 High level of Part-time employment when
  mothers take up gainful employment after caring.
 It is part-time employment in unstable jobs with
  few weekly working hours.
 High level of spending on family policy due to
  generous paid parental leave for a long period.
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          Family Policy and Welfare Regimes
        Cluster 2: Short-leave, Part-time Model

This cluster includes the United Kingdom and the
  Netherlands. In these countries we find:
 Parental leave is short and badly paid.
 Modest level of childcare take up for children
  aged 0-3 and the childcare facilities have often
  only short opening hours.
 The childcare take-up is often combined with
  women working part-time.
 A large majority of women who work part-time
  jobs are on short hours.

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        Family Policy and Welfare Regimes
      Cluster 3: Extensive Family Policy Model
This cluster includes Denmark, Sweden,
  France, and Belgium. In these countries
  we find:
 Comprehensive rights to parental leave
  with generous payment during most of the
  parental leave period
 High level of childcare take up among
  children aged 0-3 years
 High rates of employment for mothers
 Spending on family policy is high.

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             Family Policy and Welfare Regimes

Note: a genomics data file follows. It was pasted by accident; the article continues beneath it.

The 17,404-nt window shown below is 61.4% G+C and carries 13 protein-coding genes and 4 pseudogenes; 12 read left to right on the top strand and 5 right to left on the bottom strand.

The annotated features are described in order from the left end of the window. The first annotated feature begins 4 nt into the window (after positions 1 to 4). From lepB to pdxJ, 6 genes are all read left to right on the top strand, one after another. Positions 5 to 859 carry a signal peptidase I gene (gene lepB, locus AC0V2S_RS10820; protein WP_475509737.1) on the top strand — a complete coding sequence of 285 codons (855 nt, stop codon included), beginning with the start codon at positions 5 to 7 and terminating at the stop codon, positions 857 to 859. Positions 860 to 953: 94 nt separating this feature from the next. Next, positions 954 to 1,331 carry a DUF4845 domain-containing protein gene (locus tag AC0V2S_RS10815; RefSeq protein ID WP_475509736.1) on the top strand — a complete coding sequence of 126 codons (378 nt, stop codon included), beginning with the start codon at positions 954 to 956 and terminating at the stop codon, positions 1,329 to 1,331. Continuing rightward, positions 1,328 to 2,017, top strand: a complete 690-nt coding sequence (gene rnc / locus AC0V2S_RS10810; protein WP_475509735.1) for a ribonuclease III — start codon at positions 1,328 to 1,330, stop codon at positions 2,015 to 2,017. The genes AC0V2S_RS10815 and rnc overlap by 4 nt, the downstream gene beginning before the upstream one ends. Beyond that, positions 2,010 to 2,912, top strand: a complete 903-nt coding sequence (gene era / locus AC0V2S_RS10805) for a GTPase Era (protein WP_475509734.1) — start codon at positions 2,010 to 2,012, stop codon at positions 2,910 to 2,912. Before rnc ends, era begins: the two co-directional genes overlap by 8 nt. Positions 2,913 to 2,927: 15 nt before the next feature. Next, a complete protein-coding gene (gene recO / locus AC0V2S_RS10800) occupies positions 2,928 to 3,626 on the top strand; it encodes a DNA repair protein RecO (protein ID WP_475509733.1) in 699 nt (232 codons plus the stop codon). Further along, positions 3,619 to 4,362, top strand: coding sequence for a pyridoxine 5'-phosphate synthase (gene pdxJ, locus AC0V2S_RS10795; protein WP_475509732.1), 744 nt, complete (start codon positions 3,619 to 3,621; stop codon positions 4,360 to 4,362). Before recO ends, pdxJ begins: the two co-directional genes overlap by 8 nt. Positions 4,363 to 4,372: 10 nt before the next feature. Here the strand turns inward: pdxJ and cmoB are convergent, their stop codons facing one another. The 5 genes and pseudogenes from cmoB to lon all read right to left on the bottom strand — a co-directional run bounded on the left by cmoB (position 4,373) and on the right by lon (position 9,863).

Cluster 4:Family Care Model
This cluster includes all the Southern European
  countries and two Baltic countries. Here we find:
 The period of parental leave varies but in all
  countries the parental leave is badly paid forcing
  most mothers to rely on a male breadwinner.
 Provision of child care institution is low and when
  they are available it is normally on short opening
  hours and they are typically expensive.
 A low proportion of women in gainful
  employment and consequently few women in
  part-time jobs.
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        Family Policy and Welfare Regimes
     Cluster 5:Extended Parental Leave Model
This cluster includes Hungary, Poland and Czech
  Republic plus Lithuania and Finland.
  Characterized by
 Very long periods of parental leave up to three
  years per child.
 Except Finland all countries have low level of take
  up of childcare and few women on part-time.
 After parental leave the children is care for
  primarily through family arrangements or
  privately organised childcare.


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             Family Policy and Welfare Regimes
             Main provider for the youngest child?

                                 Child’s              No care
                               Grandparent            needed,
                                              Formal someone
                                               Care  at home Other Total
              Extensive
              Family Policy        16            39           26   20   100
              Short-leave,
              Part-time            26            19           41   15   100
              Long-leave.
              Part-time            30            18           34   18   100
              Family care